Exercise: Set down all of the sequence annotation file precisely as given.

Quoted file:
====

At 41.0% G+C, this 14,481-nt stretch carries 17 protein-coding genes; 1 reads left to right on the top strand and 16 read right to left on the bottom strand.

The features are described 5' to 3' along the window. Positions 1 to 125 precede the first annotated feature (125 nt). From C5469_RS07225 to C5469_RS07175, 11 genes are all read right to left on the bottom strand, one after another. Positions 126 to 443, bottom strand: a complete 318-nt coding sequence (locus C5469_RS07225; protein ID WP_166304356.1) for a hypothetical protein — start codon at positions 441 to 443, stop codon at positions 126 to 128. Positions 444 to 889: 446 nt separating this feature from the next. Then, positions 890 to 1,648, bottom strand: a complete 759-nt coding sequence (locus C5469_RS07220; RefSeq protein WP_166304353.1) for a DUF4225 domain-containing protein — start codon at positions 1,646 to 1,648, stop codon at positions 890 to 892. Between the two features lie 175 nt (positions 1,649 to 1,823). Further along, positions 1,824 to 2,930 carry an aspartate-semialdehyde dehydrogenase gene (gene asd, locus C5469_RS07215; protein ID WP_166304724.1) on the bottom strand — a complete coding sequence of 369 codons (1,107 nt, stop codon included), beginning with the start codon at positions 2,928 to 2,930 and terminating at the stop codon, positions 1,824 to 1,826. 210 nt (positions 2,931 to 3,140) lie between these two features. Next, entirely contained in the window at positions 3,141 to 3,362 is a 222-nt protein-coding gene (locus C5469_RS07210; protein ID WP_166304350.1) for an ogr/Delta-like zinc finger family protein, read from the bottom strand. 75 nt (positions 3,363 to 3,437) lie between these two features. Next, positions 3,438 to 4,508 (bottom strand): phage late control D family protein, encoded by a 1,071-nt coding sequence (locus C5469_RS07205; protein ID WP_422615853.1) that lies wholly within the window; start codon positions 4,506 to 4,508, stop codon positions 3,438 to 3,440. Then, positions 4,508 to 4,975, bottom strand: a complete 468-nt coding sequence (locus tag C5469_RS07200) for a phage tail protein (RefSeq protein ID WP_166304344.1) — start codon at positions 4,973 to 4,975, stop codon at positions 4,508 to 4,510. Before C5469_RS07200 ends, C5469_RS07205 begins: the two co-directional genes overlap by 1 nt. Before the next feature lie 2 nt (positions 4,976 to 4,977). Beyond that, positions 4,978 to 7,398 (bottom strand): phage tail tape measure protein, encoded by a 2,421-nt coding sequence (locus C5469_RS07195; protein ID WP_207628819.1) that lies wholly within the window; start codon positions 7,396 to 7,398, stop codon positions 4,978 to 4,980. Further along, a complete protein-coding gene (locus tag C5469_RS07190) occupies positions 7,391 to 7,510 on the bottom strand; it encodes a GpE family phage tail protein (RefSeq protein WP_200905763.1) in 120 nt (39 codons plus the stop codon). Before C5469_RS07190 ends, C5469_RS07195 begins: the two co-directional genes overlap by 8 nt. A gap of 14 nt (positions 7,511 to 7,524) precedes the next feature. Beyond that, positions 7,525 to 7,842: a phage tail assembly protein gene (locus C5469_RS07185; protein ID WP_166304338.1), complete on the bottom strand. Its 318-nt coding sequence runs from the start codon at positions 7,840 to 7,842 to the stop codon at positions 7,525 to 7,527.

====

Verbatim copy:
At 41.0% G+C, this 14,481-nt stretch carries 17 protein-coding genes; 1 reads left to right on the top strand and 16 read right to left on the bottom strand.

The features are described 5' to 3' along the window. Positions 1 to 125 precede the first annotated feature (125 nt). From C5469_RS07225 to C5469_RS07175, 11 genes are all read right to left on the bottom strand, one after another. Positions 126 to 443, bottom strand: a complete 318-nt coding sequence (locus C5469_RS07225; protein ID WP_166304356.1) for a hypothetical protein — start codon at positions 441 to 443, stop codon at positions 126 to 128. Positions 444 to 889: 446 nt separating this feature from the next. Then, positions 890 to 1,648, bottom strand: a complete 759-nt coding sequence (locus C5469_RS07220; RefSeq protein WP_166304353.1) for a DUF4225 domain-containing protein — start codon at positions 1,646 to 1,648, stop codon at positions 890 to 892. Between the two features lie 175 nt (positions 1,649 to 1,823). Further along, positions 1,824 to 2,930 carry an aspartate-semialdehyde dehydrogenase gene (gene asd, locus C5469_RS07215; protein ID WP_166304724.1) on the bottom strand — a complete coding sequence of 369 codons (1,107 nt, stop codon included), beginning with the start codon at positions 2,928 to 2,930 and terminating at the stop codon, positions 1,824 to 1,826. 210 nt (positions 2,931 to 3,140) lie between these two features. Next, entirely contained in the window at positions 3,141 to 3,362 is a 222-nt protein-coding gene (locus C5469_RS07210; protein ID WP_166304350.1) for an ogr/Delta-like zinc finger family protein, read from the bottom strand. 75 nt (positions 3,363 to 3,437) lie between these two features. Next, positions 3,438 to 4,508 (bottom strand): phage late control D family protein, encoded by a 1,071-nt coding sequence (locus C5469_RS07205; protein ID WP_422615853.1) that lies wholly within the window; start codon positions 4,506 to 4,508, stop codon positions 3,438 to 3,440. Then, positions 4,508 to 4,975, bottom strand: a complete 468-nt coding sequence (locus tag C5469_RS07200) for a phage tail protein (RefSeq protein ID WP_166304344.1) — start codon at positions 4,973 to 4,975, stop codon at positions 4,508 to 4,510. Before C5469_RS07200 ends, C5469_RS07205 begins: the two co-directional genes overlap by 1 nt. Before the next feature lie 2 nt (positions 4,976 to 4,977). Beyond that, positions 4,978 to 7,398 (bottom strand): phage tail tape measure protein, encoded by a 2,421-nt coding sequence (locus C5469_RS07195; protein ID WP_207628819.1) that lies wholly within the window; start codon positions 7,396 to 7,398, stop codon positions 4,978 to 4,980. Further along, a complete protein-coding gene (locus tag C5469_RS07190) occupies positions 7,391 to 7,510 on the bottom strand; it encodes a GpE family phage tail protein (RefSeq protein WP_200905763.1) in 120 nt (39 codons plus the stop codon). Before C5469_RS07190 ends, C5469_RS07195 begins: the two co-directional genes overlap by 8 nt. A gap of 14 nt (positions 7,511 to 7,524) precedes the next feature. Beyond that, positions 7,525 to 7,842: a phage tail assembly protein gene (locus C5469_RS07185; protein ID WP_166304338.1), complete on the bottom strand. Its 318-nt coding sequence runs from the start codon at positions 7,840 to 7,842 to the stop codon at positions 7,525 to 7,527.